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January 30, 2020

Career Services

3 simple tips to help your teacher cover letter make the grade.

Four candidates sit and wait for a job interview.

Bonnie Monteleone

Does the cover letter even matter? Will the hiring manager even read it? Should I spend time and effort in creating another document when I already have my resume?

Well, “yes” is the short answer to all of the above questions. But think about it. Would you pass up an opportunity to discuss your skills and interests directly with the hiring manager of your dream job? Probably not. The cover letter provides a similar opportunity to make a positive first impression, and catch the attention of your potential future employer.

With a few general tips in mind to guide your writing, you can easily get started on creating a cover letter that not only makes the grade, but also helps you stand out as a top candidate. Here are 3 simple suggestions that we think are particularly important:

1. “Let me introduce myself (as someone who has done my homework).”

It is not exactly a shocking concept, but notice the emphasis on the word introduce here. Too many cover letters simply repeat what is already stated on the resume. You have the chance to stand out by designing a cover letter that briefly expands upon your qualifications, as they relate specifically to the position of interest. Make your introduction impressive by showing that you have done your homework, and highlight what you have learned about the school or organization. In other words, what is something that you like about the school, or position, and why are you excited about it?

Opening paragraph checklist:

  • Introduce yourself briefly, and include position of interest 
  • Highlight that you have done your research, and share why you are interested in this specific teaching position 

2. "This isn’t about me…it’s about you.”

To be honest, it is about both you and the employer but the emphasis should be on what you can do for them. How can you help support the school’s mission statement, and help them reach their goals?  Based on your review of the job description and school, what do you believe are the most important aspects of this specific teaching position? What does this school really value? Stand out by sharing how your background and skills could potentially help the employer achieve their goals.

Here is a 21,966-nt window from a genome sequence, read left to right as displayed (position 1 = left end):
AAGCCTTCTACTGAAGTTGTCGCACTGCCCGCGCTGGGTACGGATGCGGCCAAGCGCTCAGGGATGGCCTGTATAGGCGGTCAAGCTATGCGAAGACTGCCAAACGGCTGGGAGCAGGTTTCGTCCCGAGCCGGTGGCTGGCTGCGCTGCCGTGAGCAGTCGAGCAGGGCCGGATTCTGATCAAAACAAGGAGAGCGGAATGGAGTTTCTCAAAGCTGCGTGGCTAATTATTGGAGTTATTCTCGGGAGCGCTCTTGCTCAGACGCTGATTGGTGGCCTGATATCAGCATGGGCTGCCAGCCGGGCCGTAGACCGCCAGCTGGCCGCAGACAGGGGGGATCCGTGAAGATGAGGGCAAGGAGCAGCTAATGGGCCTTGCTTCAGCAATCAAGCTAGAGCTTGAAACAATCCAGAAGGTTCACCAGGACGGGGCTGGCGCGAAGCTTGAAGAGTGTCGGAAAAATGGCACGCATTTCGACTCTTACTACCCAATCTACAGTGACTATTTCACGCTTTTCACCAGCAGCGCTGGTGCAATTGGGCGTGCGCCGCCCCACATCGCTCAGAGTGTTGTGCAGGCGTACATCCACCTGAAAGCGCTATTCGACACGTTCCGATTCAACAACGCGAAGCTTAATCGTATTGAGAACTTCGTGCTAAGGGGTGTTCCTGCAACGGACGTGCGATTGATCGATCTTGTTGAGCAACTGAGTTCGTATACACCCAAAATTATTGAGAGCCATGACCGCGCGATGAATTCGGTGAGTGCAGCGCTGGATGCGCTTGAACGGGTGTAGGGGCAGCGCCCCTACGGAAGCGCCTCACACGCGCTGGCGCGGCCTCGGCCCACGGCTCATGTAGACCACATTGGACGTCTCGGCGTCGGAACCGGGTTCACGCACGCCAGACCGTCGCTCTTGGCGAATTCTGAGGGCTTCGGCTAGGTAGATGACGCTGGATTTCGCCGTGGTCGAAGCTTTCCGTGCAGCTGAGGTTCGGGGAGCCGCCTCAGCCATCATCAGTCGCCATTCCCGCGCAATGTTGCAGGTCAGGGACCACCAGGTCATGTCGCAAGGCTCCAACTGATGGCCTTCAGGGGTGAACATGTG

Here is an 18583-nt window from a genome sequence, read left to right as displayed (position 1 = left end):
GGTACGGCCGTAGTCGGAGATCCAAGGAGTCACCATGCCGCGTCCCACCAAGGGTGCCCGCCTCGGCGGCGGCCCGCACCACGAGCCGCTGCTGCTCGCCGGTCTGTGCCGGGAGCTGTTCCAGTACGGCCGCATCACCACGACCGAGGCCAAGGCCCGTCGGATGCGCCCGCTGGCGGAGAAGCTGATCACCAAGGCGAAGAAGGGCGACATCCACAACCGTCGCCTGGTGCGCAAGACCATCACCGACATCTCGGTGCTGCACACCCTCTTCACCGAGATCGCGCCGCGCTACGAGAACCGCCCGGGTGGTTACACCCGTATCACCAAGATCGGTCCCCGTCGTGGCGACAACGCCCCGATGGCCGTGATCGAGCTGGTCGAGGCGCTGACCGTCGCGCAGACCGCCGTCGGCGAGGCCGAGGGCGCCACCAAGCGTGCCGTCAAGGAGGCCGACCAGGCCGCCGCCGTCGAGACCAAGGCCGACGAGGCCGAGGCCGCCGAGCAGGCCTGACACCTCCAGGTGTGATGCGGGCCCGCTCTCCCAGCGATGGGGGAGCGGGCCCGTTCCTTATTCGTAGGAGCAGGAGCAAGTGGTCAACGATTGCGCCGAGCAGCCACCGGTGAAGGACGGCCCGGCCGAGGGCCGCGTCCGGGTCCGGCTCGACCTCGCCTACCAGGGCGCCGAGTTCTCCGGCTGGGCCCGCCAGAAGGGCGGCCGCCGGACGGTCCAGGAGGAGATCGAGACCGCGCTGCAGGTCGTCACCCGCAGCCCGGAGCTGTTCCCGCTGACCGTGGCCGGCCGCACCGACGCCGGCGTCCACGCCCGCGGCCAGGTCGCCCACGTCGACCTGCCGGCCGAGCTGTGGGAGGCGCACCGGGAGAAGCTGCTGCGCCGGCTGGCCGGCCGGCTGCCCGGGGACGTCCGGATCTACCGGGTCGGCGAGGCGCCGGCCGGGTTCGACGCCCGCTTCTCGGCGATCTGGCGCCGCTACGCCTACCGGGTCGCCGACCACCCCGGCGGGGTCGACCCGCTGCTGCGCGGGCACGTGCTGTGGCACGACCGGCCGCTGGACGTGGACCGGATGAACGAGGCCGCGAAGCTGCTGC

Middle paragraph(s) checklist:

  • Include 1 or 2 middle paragraphs that highlight how your qualifications make you uniquely prepared to help the school or organization achieve success
  • Focus on specific experiences and skills, rather than colleges/universities that you have attended

3. “I am excited about this position, and I would love to share more!”

Your enthusiasm about this specific position should be clear. Summarize your interest again, provide your preferred contact information, and request an opportunity to share more about yourself in person. After all, the ultimate goal of the cover letter is to help you stand out, and to land that interview. So ask for it!

Closing paragraph checklist:

  • Restate your interest in the position
  • Thank the employer for their time and consideration
  • Offer to interview at the employer’s convenience
  • Refrain from telling the employer that you will contact them to schedule an interview
  • Include your preferred contact information
  • Keep your cover letter to one page, and use professional formatting (See Cover Letter Guidelines for sample formatting and additional tips)

Use this set of recommendations to help stimulate your writing, but also don’t forget about your own message. We all have individual strengths and experiences that we bring with us to any position. Make sure to take the opportunity to make the cover letter your own!

For more help with cover letter writing, be sure to review the Cover Letter Resources on the WGU Career & Professional Development website. Once you create your letter, feel free to send us a draft for review (email your attached cover letter in Microsoft Word format to We are here to help!

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